Developer sues Vernon PZC over new zoning regs
By Jason Rowe
VERNON — The owner of a land tract near Interstate 84 issuing the Planning and Zoning Commission, arguing that the board acted illegally when it adopted new zoning regulations for the site last month.
Lee & Lamont Realty, which owns 42 acres near exit 67, filed an appeal of the PZC's June 13 decision, saying the commission "acted arbitrarily, illegally, and abused the discretion vested in it."
Working with an Avon-based consultant, the PZC crafted the new regulations for planned mixed-use development zones during a series of workshop meetings that began in earnest this year.
There are only two planned mixed-use development zones in town: the Lee & Lamont site as well as the Gerber Farms tract, near Dart Hill Road and the South Windsor town line.
Noting that Lee & Lamont's property is the only affected parcel near exit 67, the lawsuit claims that the PZC's action amounted to "illegal spot zoning," meaning the commission adopted regulations that were aimed at one specific land owner or property.
The lawsuit, which was filed Thursday, also claims that the commission improperly considered evidence submitted after public testimony was closed.
In adopting the new regulations, the lawsuit said that the PZC deprived Lee & Lamont Realty of reasonable and proper use of its property without compensation, which is in violation of the state and federal constitutions.
The lawsuit further claims that the measures proposed are not "reasonably related" to the public harm that could result if the regulations were not changed.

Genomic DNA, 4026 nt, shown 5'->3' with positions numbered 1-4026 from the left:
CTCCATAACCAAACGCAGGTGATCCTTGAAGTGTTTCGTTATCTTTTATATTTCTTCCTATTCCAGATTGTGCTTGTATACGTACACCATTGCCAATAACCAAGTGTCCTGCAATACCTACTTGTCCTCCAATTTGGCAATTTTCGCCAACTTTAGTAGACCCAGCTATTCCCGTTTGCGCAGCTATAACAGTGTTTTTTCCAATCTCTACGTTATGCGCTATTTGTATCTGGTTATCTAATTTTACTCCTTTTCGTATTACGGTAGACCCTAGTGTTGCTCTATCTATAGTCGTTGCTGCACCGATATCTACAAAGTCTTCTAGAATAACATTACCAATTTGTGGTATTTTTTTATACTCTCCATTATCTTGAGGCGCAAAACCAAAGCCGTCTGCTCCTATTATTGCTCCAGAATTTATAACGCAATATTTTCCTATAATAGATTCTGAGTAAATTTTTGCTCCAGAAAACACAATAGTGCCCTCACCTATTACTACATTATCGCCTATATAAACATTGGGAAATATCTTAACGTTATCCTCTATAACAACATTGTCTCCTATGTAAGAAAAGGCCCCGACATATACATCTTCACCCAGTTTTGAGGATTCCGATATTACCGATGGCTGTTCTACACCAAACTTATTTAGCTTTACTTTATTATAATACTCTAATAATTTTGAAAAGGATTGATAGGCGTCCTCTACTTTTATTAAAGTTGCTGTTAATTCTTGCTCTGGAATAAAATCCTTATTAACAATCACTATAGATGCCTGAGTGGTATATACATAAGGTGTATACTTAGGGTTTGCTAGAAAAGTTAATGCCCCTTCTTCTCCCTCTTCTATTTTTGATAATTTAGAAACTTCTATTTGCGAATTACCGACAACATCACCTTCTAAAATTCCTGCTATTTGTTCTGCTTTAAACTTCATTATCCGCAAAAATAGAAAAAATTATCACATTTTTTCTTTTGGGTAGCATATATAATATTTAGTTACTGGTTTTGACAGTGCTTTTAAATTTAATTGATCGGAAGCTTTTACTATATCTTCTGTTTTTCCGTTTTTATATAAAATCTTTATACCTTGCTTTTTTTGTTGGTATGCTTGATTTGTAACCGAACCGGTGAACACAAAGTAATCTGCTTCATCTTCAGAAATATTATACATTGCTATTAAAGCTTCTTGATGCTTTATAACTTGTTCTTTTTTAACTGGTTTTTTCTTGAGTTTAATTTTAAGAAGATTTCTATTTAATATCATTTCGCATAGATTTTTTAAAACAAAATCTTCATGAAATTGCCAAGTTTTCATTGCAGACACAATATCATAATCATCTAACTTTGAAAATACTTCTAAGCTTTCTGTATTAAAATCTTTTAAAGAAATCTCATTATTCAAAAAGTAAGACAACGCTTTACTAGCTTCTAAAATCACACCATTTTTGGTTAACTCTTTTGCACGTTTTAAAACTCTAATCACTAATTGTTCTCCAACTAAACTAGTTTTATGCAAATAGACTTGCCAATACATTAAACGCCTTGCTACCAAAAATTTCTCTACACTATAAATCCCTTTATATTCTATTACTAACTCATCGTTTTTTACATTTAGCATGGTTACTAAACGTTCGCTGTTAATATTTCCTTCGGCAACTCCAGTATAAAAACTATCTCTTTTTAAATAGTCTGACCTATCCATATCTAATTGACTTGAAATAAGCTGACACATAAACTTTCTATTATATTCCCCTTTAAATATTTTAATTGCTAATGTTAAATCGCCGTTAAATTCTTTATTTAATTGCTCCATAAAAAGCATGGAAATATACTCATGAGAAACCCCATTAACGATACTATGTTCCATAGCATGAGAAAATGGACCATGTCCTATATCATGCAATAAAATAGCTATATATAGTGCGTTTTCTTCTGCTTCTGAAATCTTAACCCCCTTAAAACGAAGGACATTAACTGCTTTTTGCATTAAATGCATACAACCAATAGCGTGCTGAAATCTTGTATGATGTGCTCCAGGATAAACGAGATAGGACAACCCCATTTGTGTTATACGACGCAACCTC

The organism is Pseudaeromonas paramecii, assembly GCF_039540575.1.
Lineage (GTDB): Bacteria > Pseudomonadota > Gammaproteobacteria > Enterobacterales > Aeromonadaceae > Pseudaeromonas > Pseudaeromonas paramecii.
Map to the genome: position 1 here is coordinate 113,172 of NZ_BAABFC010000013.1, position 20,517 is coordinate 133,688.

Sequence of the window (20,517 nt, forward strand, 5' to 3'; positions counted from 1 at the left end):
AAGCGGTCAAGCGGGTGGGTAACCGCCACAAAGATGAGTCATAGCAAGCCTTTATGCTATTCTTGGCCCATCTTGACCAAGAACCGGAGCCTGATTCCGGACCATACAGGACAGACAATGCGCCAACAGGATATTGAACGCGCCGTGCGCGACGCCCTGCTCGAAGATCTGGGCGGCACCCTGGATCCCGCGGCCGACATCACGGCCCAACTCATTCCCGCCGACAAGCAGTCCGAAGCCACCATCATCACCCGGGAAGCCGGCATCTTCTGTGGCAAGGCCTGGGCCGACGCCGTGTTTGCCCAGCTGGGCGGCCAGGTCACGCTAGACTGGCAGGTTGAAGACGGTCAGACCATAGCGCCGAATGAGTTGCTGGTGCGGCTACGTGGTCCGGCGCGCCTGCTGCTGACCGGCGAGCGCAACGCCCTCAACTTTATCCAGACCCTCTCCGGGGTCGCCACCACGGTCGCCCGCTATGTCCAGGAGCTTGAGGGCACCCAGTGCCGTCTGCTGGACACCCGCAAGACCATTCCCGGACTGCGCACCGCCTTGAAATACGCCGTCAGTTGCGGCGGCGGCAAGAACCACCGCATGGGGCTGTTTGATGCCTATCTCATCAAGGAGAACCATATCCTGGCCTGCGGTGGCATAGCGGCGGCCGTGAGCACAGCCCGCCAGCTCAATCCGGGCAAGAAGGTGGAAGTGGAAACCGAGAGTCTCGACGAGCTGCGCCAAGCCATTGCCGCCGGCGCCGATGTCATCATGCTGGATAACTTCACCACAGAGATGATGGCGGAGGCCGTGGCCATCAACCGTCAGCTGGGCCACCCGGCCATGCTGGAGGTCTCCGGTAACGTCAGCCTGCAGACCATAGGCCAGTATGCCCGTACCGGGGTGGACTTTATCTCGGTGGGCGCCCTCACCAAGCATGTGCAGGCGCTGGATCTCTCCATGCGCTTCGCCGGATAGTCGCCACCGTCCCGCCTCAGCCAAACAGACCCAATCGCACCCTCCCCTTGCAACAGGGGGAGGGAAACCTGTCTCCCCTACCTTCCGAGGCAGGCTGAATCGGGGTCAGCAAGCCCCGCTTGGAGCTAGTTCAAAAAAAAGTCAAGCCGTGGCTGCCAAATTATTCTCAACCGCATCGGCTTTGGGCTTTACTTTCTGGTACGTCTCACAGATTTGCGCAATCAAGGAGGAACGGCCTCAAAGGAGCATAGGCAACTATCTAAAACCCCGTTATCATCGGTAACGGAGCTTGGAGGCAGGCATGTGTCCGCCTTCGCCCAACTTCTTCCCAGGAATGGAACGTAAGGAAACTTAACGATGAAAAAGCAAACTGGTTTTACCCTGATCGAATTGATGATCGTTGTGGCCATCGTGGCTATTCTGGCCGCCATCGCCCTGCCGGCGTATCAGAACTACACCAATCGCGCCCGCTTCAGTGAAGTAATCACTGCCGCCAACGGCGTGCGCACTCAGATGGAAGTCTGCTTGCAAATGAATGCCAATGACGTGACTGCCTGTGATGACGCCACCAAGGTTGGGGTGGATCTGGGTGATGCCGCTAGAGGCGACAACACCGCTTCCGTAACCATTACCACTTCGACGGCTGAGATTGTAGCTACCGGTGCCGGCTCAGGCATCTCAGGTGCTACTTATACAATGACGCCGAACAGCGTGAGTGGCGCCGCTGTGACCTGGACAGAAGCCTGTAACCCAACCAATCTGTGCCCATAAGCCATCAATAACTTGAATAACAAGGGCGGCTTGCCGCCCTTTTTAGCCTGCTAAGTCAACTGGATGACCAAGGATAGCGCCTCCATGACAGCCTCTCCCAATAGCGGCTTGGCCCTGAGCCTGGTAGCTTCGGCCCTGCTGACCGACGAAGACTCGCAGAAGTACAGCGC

Town Attorney Joseph D. Courtney said the PZC did a thorough job in developing the new regulations, and the town would defend itself against the suit.
"I'm very confident that at the end of the day, the regulations that were adopted comply with the law," Courtney said. "It's not a neophyte group of people."
Local residents began pushing for the new regulations after retail giant Wal-Mart announced plans to build a 186,000-square-foot super store on 41.7 acres near exit 67 owned by the Lee & Lamont Realty.
The Inland Wetlands Agency rejected Wal-Mart's proposal and the plan was stopped, but opponents criticized the mixed-use development zone guidelines, saying they were flawed and needed clarification.
Last August, the PZC placed a moratorium on development in the mixed-use zones, which expired on July 2.
Among the changes to the zoning regulations: any new project would have to sit on at least one acre and have at least 50 feet of open space on either side of the building.
If the size of the building exceeds 40,000 square feet, the open space requirement would increase to 125 feet for rear and side yards and 75 feet for front yards.
Those setbacks would increase by 25 feet for every additional 20,000 square feet of new building space.
Although open space setbacks would be capped at 200 feet, officials are still debating whether parking areas should be allowed in areas designated as open space.
Because a significant portion of their property abuts Interstate 84, Lee & Lamont argued that the amended regulations are not "reasonably well tailored" to accomplish the goal of the modifications.